Korea Institute of Energy Research posted this:Apparatus for producing silicon nanocrystals based on inductively coupled plasma.Researchers at the Korea Institute of Energy Research have developed a new apparatus for producing silicon nanocrystals based on inductively coupled plasma. Silicon nanocrystals have been widely investigated for several years because of their many interesting properties and potential use in several applications. Recently, silicon nanocrystals have been used in solar cells and light emitting device (LEDs). Silicon is an environmentally friendly material and is utilised for various applications in the field of electronic materials. The field of silicon nanocrystal production has grown enormously of late, in response to the observation of quantum confinement in porous silicon. Silicon is already widely used in the semiconductor industry, in large part because of its nontoxic properties and abundance, being the second most abundant element in the earth’s crust. Due to the high capacity of silicon paired with its relatively environmentally friendly properties it is an ideal material for use as a replacement to more commonly used environmentally costly materials. The common process of producing silicon nanocrystals can be classified into three distinct areas: solid-state reaction, liquid state reaction, and vapour state reaction. The solid-state reaction is the process whereby a thin film of SiO2, Si3N4 or the like containing excess Silicon (Si) is formed and subjected to heat treatment to enable the condensation of silicon and subsequent formation of silicon nanocrystals in a SiO2, Si3N4 or SiC matrix. In the liquid state reaction, silicon nanocrystals are prepared via a chemical reaction of silicon compounds, this is done through the application of variant methods, for example the high-temperature supercritical method. In the vapour state reaction, silicon nanocrystals are prepared by passing a silane compound gas through a high energy region such as laser or plasma. In the case of all three traditional silicon nanocrystals reaction methods (solid, liquid and gas) the process incurs significant cost due to the substantial need for heat energy and expensive deposition equipment. What’s more, in the liquid State reaction issues arise due to the severe difficulty in controlling particle size, which in turn leads to poor crystallinity quality. The vapour state reaction incurs further issues due to the extreme use of energy resulting in aggregated nanocrystals and the formation of secondary particles. To overcome the inherent issues of solid, liquid and vapour silicon nanocrystal reactions non-thermal plasma, such as inductively coupled plasma (IPC) has begun to be used. However, the conventional ICP-based apparatus has limitations and can result in issues pertaining to the management of the particle size of silicon nanocrystals, as well as extending reaction time and deteriorating silicon nanocrystal quality. To combat the aforementioned limitations in silicon nanocrystal production a new apparatus method has been designed, which can minimise plasma diffusion inside the reactor during production using ICP to improve the particle size characteristics and quality of the silicon nanocrystals.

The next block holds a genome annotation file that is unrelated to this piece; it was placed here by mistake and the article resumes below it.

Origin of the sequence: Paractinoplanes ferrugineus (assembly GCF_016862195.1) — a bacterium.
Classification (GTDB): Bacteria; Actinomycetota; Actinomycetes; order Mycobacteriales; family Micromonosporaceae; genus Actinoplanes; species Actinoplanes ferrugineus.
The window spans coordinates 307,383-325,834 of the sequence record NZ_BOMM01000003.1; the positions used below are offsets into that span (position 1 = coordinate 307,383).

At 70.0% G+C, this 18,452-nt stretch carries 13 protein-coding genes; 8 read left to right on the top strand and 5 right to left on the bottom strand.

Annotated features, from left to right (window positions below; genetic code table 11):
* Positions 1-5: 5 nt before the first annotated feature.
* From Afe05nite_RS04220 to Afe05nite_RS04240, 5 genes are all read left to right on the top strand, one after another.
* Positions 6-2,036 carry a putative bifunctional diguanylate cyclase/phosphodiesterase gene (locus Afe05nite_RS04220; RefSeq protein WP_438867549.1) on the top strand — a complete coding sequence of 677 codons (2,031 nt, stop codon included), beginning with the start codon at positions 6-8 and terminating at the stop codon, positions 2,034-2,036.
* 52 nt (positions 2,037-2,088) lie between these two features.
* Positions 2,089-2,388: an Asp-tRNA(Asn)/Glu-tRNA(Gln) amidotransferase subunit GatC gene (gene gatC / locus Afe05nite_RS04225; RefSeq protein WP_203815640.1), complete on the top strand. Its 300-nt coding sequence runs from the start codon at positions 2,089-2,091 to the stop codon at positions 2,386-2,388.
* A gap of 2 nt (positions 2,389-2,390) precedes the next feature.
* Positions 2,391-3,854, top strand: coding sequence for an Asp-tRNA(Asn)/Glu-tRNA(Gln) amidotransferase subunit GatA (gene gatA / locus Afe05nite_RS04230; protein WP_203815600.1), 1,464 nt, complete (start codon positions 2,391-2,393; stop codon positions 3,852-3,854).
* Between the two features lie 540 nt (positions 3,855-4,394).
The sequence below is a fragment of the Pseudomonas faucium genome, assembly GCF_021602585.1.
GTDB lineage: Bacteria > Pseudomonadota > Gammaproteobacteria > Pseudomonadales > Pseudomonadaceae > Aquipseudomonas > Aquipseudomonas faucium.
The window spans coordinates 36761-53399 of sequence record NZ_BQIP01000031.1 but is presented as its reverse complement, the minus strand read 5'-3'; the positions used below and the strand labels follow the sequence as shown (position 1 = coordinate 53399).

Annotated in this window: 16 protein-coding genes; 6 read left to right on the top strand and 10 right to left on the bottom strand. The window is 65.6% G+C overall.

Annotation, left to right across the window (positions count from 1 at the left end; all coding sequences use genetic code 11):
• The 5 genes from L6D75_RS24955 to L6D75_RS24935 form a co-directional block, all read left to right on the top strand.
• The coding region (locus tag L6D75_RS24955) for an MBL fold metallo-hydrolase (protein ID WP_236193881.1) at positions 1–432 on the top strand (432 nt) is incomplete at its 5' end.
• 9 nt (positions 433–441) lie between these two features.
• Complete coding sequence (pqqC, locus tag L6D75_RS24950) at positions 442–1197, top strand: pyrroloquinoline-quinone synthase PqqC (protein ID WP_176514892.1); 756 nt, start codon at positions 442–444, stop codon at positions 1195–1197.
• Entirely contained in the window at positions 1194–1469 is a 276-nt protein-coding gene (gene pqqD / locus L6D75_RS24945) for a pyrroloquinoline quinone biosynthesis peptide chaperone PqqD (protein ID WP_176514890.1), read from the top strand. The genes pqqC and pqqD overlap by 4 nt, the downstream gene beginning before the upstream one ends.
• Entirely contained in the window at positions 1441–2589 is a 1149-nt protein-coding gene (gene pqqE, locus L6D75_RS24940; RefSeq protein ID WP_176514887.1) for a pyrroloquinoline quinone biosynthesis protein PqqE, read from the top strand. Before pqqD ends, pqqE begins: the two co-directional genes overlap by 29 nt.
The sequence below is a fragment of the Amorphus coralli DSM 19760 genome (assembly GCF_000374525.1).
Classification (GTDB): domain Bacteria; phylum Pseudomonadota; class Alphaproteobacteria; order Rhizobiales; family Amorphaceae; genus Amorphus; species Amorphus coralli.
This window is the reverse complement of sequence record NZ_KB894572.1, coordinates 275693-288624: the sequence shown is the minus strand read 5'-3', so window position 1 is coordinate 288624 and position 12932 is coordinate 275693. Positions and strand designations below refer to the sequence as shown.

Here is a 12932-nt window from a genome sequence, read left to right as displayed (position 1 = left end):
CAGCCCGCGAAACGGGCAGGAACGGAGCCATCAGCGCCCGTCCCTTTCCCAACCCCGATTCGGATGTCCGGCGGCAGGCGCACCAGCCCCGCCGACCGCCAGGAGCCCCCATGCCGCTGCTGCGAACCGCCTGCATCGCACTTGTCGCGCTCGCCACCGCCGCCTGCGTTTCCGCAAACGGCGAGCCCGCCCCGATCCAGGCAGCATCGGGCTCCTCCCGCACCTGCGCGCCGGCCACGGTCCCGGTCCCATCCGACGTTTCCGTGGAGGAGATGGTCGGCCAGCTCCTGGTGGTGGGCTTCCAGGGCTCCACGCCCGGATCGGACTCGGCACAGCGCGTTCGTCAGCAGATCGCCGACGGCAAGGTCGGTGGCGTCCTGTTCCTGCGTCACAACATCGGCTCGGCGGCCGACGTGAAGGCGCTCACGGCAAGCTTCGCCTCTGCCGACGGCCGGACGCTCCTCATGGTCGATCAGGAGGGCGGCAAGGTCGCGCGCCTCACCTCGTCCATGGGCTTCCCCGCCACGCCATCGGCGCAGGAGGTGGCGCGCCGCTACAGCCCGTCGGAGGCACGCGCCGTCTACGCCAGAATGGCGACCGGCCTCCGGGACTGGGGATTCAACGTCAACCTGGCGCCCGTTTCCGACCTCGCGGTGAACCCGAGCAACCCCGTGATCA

RAMOT at Tel Aviv University Ltd. posted this:Metal alloy nano-foams as Catalysts for Methane Dry Reforming during GTLProof of concept of metal foams as promissing GTL catalyst materials - Electrodeposited Ni-foam catalyst shown stable performance for methane reforming with an area of ca. 5 m2/g, which matches the performance of many supported powder catalysts having areas of 5-20 times larger (Colton Nadal). Advanced development (MF) of high surface-area metal alloy nano-foams as GTL catalysts targets conversion rate of 80% and volume processing of 100 liter/ gram/ hour at atmospheric pressure and 700-800C. Project ID : 6-2015-911